While cardio provides the benefit of calorie burning, improved cardiovascular health and mood enhancement, adding strength training to your workout has its share of benefits. In fact, the Centers for Disease Control and Prevention recommends people 18 or older get a minimum of 2 days of this exercise type per week. Let’s discuss how you could benefit from adding strength training to your regimen. 

Burn More Calories

If you want to lose or maintain your current weight, strength training can help. Ultimately, muscle metabolism is more efficient than fat metabolism. Therefore, you burn more calories when you’re at rest after resistance training. 

According to research published by the National Institutes of Health, your metabolic rate heightens for possibly 72 hours after a strengthening training workout, allowing you to continue to burn calories even after you put down the weights. 

Better Brain Health

While you typically think of brain exercises, such as reading or completing crosswords, as improving your brain health, resistance exercise has a similar effect. Studies indicated cognitive function improvement, including memory, for those who strength train regularly. You may also ward off some cognitive decline through strength training as you direct your focus on this activity.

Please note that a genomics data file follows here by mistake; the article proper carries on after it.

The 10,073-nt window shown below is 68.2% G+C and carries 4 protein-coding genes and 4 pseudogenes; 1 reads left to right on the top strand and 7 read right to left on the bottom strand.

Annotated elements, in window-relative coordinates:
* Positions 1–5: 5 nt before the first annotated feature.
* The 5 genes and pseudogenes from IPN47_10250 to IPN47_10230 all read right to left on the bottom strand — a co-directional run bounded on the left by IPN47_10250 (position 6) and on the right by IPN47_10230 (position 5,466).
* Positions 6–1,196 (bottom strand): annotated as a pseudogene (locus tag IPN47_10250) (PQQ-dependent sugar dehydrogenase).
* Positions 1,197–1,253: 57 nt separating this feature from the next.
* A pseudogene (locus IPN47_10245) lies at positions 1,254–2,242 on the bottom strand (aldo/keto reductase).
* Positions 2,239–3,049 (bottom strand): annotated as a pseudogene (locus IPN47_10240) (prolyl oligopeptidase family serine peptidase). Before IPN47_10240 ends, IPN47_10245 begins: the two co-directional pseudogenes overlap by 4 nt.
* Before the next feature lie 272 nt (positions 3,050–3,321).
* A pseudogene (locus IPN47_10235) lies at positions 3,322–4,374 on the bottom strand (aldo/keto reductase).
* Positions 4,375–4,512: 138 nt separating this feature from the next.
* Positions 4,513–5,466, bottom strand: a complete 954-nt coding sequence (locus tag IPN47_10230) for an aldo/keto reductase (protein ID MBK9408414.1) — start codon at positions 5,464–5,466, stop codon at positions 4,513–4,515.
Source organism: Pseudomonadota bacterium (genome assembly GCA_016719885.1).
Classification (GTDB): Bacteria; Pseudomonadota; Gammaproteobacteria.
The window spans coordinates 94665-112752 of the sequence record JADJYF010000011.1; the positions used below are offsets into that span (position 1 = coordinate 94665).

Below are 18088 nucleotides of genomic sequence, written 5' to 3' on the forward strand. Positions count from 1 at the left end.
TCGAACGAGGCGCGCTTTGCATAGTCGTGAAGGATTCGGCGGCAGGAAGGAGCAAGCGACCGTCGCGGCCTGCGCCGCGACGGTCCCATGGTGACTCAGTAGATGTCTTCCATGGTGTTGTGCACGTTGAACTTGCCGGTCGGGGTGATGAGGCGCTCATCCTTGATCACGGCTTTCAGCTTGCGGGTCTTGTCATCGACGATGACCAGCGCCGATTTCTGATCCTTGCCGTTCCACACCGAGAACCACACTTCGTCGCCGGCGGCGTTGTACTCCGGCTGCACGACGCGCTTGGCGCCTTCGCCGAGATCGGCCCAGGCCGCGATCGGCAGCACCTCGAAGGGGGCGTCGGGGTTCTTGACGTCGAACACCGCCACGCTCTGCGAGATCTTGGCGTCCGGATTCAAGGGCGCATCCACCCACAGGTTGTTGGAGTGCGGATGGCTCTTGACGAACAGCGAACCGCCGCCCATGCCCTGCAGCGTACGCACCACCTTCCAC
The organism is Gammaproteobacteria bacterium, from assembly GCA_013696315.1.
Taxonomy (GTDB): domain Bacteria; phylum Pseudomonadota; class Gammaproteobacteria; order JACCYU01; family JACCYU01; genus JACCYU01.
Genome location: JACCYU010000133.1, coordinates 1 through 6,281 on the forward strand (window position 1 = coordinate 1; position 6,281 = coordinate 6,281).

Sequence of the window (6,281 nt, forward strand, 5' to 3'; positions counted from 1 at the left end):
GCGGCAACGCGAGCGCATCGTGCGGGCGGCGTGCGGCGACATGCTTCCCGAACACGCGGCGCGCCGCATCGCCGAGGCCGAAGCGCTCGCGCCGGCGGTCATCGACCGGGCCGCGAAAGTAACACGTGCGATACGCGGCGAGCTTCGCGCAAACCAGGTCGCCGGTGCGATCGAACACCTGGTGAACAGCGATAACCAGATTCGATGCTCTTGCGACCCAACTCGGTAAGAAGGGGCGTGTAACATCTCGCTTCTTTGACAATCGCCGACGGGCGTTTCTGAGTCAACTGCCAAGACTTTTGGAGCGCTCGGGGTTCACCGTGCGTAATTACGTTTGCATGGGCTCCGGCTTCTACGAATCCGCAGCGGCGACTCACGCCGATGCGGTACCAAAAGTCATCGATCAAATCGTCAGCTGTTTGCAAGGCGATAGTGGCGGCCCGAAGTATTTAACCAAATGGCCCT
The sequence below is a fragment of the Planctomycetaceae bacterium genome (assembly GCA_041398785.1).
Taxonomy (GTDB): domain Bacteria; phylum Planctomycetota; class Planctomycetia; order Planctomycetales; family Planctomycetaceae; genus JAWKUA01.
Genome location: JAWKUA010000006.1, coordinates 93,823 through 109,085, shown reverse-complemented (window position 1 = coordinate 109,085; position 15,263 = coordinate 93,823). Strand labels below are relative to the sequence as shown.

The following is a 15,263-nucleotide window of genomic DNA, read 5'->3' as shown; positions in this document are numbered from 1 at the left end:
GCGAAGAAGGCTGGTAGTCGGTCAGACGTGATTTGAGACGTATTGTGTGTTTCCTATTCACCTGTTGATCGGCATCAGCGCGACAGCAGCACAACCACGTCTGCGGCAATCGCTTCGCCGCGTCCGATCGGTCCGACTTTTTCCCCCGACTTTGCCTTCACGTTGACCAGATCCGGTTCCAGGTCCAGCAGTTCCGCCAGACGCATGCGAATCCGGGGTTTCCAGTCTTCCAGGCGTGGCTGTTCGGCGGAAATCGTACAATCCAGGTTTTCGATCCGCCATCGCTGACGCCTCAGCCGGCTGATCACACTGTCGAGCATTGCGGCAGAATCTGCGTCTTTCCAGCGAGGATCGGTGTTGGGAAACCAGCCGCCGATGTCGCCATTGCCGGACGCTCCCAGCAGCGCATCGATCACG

Increase Strength

As you add resistance training to your workout and increase your strength, you can lift heavier items, making daily life easier. You can move your furniture to clean behind it more easily or lift those heavy delivery boxes and carry them to the desired location more comfortably. Even simple tasks, such as carrying groceries from the car, become easier. 

Decrease Risk of Injury 

Stronger, more toned muscles are more resilient to injury. Through this exercise, you enhance the flexibility of your soft tissue, making them less likely to experience a strain, sprain or other similar injuries during exercise and in general. Through strength training, you provide additional support for your joints susceptible to injury, such as your knees and ankles. 

In older individuals, strength training can reduce their risk of falls. The reason stems from the person being able to support their body better. 

Improve Bone Strength

While you increase your muscle mass, you also elevate your bone strength. During weight-bearing exercise, you place stress on your bones for a short period. This causes the osteoblasts, your bone-building cells, to do their job, resulting in them rebuilding and strengthening the bones. 

By increasing bone strength, you become less vulnerable to fractures and osteoporosis — a condition that causes your bones to become more brittle.

Boost Your Mood  

Just as with cardiovascular exercise, you can improve your mood with strength training, notes the National Institutes of Health. For one, you can reduce the prevalence of anxiety and depression.

Through resistance exercises, you can boost your confidence, which will, in return, affect your mood. And even resistance exercise has the ability to stimulate the release of endorphins — “feel good” hormones.